Ranching operations near Merritt audited
VICTORIA – The holders of five range agreements for livestock grazing generally met the requirements of the Forest and Range Practices Act, according to an audit report released today. The audit identified a couple of streamside areas that were being impacted by cattle use, but overall, the range agreement areas are being well managed.
“The board is pleased to see these range agreement holders are working hard to manage their livestock grazing on public land,” said board chair, Tim Ryan. “The board recognizes that this area has been subject to serious drought conditions, reducing the forage available for grazing. In response, some range agreement holders have shown stewardship by voluntarily reducing the number of cattle they are grazing.”
With one exception, auditors found that cattle were kept in designated pastures, so that grasses had appropriate opportunity to recover after grazing, and forage and browse were not over-grazed. Licensed waterworks were protected and fences and other range developments were maintained as required.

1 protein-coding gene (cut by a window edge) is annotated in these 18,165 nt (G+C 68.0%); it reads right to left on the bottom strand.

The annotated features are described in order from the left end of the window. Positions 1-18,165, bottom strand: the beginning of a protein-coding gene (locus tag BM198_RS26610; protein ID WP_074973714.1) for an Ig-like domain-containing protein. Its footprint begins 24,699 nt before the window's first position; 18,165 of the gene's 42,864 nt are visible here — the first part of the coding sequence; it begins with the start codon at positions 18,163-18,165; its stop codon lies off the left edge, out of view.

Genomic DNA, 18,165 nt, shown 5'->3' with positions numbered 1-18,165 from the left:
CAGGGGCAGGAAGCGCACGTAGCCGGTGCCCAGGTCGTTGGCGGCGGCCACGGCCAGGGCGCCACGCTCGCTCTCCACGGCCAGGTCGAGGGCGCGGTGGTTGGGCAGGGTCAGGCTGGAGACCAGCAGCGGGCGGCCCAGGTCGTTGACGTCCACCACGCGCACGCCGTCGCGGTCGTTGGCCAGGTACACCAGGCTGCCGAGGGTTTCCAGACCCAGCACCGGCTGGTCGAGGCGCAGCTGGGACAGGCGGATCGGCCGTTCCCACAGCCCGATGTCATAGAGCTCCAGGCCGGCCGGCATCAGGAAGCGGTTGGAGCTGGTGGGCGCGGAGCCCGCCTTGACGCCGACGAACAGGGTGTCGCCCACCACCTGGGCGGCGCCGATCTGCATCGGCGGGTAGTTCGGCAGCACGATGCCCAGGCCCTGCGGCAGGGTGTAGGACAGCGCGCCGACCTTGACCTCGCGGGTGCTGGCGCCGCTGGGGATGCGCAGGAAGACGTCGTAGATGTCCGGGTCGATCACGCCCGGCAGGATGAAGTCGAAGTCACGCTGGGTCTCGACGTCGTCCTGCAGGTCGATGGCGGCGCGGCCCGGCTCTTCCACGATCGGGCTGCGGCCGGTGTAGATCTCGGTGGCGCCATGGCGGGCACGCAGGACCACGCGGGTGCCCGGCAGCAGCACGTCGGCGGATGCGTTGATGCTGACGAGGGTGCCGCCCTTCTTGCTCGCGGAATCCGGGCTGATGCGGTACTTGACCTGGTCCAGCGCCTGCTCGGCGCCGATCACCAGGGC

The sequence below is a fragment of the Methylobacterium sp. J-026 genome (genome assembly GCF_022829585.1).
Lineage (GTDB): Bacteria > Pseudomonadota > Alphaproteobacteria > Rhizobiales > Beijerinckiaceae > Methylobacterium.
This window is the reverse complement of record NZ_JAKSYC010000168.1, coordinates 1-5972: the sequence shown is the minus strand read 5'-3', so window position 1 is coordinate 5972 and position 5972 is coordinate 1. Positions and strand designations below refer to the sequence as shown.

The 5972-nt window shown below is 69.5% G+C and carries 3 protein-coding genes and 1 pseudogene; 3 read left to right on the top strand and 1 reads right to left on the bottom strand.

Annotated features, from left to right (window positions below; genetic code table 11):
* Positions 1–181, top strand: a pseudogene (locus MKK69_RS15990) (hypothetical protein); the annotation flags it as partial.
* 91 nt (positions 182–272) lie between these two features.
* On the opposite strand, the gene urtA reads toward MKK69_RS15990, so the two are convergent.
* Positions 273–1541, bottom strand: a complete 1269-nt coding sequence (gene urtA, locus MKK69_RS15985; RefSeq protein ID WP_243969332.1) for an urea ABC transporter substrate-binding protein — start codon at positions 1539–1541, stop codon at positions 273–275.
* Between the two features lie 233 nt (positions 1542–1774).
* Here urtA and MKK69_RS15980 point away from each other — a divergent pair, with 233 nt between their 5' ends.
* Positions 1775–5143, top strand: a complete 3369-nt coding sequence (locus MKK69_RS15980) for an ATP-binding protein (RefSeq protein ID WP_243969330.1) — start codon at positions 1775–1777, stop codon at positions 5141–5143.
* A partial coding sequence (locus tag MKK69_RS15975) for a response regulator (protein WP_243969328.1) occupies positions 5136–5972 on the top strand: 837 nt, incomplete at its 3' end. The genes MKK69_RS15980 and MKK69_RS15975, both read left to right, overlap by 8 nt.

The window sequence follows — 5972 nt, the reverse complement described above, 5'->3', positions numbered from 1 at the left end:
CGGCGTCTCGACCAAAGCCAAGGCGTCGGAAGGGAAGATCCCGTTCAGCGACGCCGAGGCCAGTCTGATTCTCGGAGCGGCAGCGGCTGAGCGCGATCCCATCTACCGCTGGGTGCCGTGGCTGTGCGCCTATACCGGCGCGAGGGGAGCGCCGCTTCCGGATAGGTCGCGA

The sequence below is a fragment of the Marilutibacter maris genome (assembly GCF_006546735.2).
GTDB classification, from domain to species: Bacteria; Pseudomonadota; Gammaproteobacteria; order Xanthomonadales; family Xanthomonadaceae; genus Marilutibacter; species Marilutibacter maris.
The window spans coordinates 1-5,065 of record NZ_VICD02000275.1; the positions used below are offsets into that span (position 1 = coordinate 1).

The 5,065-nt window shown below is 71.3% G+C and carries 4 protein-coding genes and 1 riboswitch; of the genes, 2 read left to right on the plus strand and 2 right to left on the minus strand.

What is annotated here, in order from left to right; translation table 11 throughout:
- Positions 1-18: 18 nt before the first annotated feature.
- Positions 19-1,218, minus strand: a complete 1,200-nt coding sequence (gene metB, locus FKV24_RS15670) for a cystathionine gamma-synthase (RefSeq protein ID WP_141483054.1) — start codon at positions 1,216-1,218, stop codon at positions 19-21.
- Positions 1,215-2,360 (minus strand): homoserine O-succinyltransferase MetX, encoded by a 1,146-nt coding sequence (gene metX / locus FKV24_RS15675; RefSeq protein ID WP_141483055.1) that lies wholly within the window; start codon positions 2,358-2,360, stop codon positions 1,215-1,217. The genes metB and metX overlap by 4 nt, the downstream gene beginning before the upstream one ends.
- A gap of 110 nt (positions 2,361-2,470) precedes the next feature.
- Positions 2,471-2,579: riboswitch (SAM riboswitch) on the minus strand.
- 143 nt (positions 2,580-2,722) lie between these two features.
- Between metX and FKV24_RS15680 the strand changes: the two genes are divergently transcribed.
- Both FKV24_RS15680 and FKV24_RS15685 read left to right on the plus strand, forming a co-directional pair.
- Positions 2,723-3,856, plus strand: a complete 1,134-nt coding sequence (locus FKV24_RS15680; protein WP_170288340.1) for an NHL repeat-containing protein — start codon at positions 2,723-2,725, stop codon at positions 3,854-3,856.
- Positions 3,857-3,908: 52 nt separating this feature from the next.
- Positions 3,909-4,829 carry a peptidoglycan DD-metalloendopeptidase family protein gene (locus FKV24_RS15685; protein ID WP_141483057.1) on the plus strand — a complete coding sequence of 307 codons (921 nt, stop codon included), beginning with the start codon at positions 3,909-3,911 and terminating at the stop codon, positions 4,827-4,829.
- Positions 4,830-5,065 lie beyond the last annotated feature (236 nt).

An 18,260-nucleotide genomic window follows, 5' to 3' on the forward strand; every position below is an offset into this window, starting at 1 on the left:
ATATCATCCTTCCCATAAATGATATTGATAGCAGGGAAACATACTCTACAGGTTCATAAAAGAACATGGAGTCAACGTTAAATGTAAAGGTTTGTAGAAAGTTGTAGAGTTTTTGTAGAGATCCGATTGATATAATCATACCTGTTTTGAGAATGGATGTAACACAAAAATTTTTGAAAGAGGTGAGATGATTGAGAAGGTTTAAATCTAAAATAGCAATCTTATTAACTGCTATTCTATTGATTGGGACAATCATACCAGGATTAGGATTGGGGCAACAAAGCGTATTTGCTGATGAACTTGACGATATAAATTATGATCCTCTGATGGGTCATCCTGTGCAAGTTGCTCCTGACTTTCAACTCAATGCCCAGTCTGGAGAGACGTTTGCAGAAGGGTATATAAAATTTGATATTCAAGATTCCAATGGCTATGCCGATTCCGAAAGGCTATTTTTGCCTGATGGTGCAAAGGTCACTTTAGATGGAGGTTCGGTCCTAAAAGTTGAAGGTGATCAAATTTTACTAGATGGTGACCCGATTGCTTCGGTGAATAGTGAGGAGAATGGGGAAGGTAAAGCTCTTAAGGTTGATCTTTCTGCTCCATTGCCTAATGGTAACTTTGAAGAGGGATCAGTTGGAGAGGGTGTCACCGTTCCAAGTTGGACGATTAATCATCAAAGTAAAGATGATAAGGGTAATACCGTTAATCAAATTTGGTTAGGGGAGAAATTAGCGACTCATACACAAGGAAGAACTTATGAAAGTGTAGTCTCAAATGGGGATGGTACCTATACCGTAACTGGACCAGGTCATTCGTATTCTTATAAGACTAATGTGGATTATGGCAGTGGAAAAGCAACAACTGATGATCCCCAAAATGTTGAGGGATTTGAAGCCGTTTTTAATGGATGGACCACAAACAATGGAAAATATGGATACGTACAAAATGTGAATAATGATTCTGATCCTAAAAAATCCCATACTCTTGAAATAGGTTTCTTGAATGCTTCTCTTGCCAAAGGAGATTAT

Some of the range agreement areas are subject to high recreation and public use and are currently affected by invasive plant species—like knapweed—and agreement holders are working with the provincial government to manage these issues.
Four of the audited range agreement areas are located southeast of Merritt and one is north of Princeton.
The Forest Practices Board is B.C.’s independent watchdog for sound forest and range practices, reporting its findings and recommendations directly to the public and government. The board audits forest and range practices on public lands and appropriateness of government enforcement. It can also make recommendations for improvement to practices and legislation.
More information can be obtained by contacting:
Forest Practices Board
Phone: 250 213-4705 / 1 800 994-5899
March 31, 2016